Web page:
Figure 3: Proliferating cell nuclear antigen (PCNA) and cleaved poly ADP ribose polymerase (cPARP) protein expression, and extracellular lactate dehydrogenase activity (LDH) after P. strombulifera treatment on HCT-116 and MCF-7 cell lines. Treatment concentrations presented are 0 μg/ml, IC50 and LC50 in both cell lines. α-tubulin was used as protein loading control. Western Blot positive control group (Co) was obtained from proteins of harvested MCF-7 culture cells. LDH results are shown as mean ± SEM of three different assays performed in triplicate. Statistical difference between treatments and control group (a, b and c) was determined using one-way ANOVA and Dunnett’s posttest for multiple comparisons, p<0.05.

Altogether, the cytotoxic assay, cell number and viability, morphological features, and molecular changes demonstrated a cytotoxic effect of P. strombulifera aqueous extract on human tumor cell lines in a dose and time-dependent manner.

Determination of mode of cell death

After having observed lethal activity of the extract, we performed a new set of assays in order to evidence the mode of cell death related to viability reduction. Western Blot analysis was carried out to reveal apoptosis by detection of cleavage in poly ADP ribose polymerase (PARP) protein. The biochemical determination of extracellular activity of lactactate deshidrogenase enzyme (LDH) was selected to determine necrosis (Figure 3).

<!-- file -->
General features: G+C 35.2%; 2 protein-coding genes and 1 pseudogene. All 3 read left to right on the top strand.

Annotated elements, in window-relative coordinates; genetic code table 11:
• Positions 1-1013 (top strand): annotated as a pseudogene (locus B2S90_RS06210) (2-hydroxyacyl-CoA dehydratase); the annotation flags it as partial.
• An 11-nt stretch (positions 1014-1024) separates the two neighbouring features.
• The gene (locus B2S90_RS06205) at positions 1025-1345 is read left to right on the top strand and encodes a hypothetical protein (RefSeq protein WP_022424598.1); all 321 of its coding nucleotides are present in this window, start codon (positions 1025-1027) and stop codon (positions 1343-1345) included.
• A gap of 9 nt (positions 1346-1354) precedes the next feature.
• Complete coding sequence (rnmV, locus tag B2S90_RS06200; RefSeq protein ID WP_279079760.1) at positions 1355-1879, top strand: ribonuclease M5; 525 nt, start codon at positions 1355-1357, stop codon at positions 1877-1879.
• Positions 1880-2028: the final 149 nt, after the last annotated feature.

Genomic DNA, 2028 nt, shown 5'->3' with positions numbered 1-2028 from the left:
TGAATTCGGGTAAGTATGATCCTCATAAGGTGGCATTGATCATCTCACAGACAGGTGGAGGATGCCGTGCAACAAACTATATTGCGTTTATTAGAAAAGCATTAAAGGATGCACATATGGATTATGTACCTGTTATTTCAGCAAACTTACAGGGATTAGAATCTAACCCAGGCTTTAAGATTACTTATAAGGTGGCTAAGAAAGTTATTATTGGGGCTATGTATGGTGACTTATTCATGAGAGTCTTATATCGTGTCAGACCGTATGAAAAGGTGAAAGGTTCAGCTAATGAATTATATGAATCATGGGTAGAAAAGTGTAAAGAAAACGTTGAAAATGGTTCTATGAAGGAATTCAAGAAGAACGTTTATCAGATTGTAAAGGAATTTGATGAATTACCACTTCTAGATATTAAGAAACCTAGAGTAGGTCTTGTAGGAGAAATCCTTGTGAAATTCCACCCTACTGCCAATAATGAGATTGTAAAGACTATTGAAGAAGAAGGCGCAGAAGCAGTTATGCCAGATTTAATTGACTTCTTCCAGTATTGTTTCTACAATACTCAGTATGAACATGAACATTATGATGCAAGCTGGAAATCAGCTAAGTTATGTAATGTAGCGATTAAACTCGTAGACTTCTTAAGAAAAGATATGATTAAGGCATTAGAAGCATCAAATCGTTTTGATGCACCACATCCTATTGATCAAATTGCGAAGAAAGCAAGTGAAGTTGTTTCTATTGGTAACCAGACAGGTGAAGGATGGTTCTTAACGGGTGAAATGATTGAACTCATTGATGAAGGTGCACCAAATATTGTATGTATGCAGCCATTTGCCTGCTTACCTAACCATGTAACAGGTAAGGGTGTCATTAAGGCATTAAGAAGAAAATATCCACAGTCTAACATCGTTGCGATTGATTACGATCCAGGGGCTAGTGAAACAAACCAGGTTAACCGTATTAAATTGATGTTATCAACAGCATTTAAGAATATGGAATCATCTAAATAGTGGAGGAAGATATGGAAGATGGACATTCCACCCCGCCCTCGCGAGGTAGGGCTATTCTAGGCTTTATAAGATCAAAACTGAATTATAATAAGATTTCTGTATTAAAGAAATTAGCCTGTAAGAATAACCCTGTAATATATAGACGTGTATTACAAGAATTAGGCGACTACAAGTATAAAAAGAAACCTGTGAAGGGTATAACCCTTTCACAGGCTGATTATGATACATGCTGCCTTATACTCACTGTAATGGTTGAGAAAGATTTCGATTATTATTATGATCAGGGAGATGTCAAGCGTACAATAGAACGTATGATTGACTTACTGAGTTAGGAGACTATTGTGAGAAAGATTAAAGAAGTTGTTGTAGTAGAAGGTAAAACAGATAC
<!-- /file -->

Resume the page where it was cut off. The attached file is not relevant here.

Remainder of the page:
Apoptosis, determined by cleaved PARP (cPARP) protein expression increase, was evident in both cell lines when the extract treatment reached LC50 concentration (5 μg/ml in HCT-116 and 7.5 μg/ml in MCF-7).

LDH is an intracellular enzyme that leaks into the medium when cells die in association with cytoplasmic membrane disruption. Consequently, determination of LDH activity in medium is a valid method to determine necrosis [24]. Enzyme activity determination showed increased values of LDH starting at IC50 concentrations in both cell lines. In HCT-116 cells, LDH values were significantly higher than in the untreated group at concentrations above IC50. In both cell lines, LDH activity was statistically different between treatments and control cells at LC50.

Our results indicate that the lethality induced by P. strombulifera is not related to an exclusive mode of cell death. Increased expression of cPARP protein, together with an increase in extracellular LDH activity, indicated the coexistence of apoptosis and necrosis.

Long-term clonogenic survival